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Appears to be a one-way valve, used to halt the reversal of a liquid while being pumped upward. Scale is unimportant as this would work for any industrial use. The heart valve mentioned by many commentors may have been designed on such a valve but through modification would be the same.
Donate my shirt to Haitii!
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It does look like a replacement mitral valve (my grandfather had one. He would take it out and show us all the time) but you wouldn't want to put that much brass or metal into the body.
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It's an 'upside down' detector for old sailing ships. [Pirates of t he Caribbean style] If the ball is resting nice and cozy in the hole in the plate then the ship is 'right side up'. If the ball is resting against the cage the ship is 'upside down'.
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@uncle Al, ive seen lifeboats who jave this in an upside down cofiguration on a airvent. When the boat rolls over, no watter can get in.
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This is a secured bell clapper. The brass cage holds the clapper in place. Many church bells have their clappers removed by thieves. Our town hall bell has been fitted with a similar device to prevent repeated theft. NOw the darned clapper misses the edge of the bell completely and all we get is a muffled clank sound.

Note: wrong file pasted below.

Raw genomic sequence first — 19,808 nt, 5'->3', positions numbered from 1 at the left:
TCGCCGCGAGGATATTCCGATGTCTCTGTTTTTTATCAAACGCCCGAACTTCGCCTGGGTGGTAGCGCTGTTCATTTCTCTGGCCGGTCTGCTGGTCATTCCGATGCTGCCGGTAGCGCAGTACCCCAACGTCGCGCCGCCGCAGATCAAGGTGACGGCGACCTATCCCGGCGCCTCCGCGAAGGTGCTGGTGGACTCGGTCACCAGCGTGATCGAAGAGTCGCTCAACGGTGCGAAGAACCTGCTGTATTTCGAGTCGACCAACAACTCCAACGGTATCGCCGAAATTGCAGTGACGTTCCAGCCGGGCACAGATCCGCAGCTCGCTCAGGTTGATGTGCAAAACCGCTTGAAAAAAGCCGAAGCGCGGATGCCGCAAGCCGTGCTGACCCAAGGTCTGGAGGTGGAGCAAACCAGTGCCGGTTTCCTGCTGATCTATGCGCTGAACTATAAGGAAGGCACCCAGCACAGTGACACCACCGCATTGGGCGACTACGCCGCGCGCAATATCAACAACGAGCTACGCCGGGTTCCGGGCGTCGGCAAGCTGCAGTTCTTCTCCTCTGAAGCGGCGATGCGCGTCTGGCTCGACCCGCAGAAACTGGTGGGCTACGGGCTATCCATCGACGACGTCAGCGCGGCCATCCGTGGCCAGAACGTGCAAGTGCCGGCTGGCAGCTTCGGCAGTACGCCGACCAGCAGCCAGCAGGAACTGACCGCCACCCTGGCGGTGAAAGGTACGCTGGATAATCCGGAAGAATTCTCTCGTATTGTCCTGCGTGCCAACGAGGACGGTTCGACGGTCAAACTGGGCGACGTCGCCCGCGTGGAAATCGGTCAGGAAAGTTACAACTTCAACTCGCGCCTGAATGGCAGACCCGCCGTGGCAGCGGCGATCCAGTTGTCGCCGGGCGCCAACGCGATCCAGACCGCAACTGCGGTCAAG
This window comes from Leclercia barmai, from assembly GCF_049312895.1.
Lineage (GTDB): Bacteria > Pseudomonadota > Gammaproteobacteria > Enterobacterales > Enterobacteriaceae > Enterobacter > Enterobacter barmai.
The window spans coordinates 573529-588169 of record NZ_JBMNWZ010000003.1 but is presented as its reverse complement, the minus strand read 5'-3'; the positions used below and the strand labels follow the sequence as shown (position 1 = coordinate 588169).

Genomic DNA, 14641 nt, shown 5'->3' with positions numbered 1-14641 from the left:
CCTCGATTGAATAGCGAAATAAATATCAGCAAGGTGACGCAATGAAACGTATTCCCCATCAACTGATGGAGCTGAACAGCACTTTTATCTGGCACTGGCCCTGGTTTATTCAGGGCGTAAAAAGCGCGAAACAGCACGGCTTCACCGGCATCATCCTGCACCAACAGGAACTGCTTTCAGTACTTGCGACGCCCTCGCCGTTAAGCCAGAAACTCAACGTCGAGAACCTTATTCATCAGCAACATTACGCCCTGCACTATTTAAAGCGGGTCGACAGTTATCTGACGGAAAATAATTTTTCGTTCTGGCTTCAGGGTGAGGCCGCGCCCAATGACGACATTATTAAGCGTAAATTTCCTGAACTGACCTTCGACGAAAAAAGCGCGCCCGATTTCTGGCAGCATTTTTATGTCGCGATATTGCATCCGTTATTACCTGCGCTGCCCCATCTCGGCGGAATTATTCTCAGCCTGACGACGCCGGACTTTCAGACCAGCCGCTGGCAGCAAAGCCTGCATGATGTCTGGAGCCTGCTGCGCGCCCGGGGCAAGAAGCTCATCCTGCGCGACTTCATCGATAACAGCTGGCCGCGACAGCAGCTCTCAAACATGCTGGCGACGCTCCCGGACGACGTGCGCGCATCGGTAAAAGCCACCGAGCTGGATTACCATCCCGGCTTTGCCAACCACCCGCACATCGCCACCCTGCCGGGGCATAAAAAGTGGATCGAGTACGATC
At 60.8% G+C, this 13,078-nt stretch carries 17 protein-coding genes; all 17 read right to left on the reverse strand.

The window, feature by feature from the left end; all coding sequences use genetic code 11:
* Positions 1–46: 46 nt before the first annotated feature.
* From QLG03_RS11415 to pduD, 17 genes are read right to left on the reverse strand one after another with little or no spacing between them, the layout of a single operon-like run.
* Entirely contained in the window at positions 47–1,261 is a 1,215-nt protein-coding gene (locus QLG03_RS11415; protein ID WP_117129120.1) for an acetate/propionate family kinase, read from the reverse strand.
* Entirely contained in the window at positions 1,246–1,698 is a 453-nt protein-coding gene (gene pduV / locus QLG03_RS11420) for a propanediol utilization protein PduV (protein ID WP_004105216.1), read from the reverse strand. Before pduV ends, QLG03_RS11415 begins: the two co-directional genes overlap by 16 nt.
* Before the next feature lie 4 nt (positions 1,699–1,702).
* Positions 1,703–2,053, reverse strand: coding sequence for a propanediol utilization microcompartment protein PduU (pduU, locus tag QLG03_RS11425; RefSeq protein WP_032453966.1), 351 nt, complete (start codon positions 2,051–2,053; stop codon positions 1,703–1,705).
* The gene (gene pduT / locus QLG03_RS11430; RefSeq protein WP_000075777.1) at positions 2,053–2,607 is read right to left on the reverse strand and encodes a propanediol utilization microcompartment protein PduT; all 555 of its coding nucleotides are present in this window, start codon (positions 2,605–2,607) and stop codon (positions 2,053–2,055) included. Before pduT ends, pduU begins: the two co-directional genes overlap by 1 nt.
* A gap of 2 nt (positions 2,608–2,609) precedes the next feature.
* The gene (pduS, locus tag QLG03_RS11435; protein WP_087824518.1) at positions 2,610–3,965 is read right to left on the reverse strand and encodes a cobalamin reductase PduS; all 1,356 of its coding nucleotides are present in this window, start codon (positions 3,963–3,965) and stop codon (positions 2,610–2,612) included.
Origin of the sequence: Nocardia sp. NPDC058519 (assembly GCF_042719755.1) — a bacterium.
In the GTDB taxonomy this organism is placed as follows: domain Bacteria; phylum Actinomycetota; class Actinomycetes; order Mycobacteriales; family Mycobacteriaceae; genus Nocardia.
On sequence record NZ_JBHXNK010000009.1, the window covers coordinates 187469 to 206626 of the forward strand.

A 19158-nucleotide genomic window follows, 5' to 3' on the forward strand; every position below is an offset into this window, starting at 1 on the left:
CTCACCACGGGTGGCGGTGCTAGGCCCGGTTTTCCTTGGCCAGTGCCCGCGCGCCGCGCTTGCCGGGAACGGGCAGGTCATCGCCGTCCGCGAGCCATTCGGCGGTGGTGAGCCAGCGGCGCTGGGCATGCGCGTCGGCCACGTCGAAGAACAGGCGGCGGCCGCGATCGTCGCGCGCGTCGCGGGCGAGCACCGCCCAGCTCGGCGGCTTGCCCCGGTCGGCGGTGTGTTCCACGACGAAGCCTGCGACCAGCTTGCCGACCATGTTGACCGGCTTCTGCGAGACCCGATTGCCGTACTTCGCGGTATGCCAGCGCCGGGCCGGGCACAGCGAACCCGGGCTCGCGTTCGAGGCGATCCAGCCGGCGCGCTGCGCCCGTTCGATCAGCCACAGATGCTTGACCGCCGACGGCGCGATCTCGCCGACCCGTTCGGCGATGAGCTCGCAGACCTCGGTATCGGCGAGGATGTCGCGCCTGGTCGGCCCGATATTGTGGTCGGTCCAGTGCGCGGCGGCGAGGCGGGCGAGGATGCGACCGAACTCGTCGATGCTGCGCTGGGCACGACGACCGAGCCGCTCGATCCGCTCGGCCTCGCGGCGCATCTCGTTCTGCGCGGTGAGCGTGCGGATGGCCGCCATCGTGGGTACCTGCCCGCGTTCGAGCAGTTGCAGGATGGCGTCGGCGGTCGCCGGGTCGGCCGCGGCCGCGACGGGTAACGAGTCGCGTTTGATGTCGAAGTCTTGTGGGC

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I love the 19th century steampunk asthetic where polished brass and iron can come together to keep stuff from blowing up and spoiling tea time. this is a pressure release valve from some wonderful difference engine or weaving mill, or air ship of some kind.
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US Navy Water Fog Nozzle for Applicators used aboard ship many years ago, if memory serves, used with the all-purpose nozzle.

Black, XL, Cleverly Disguised as a Responsible Adult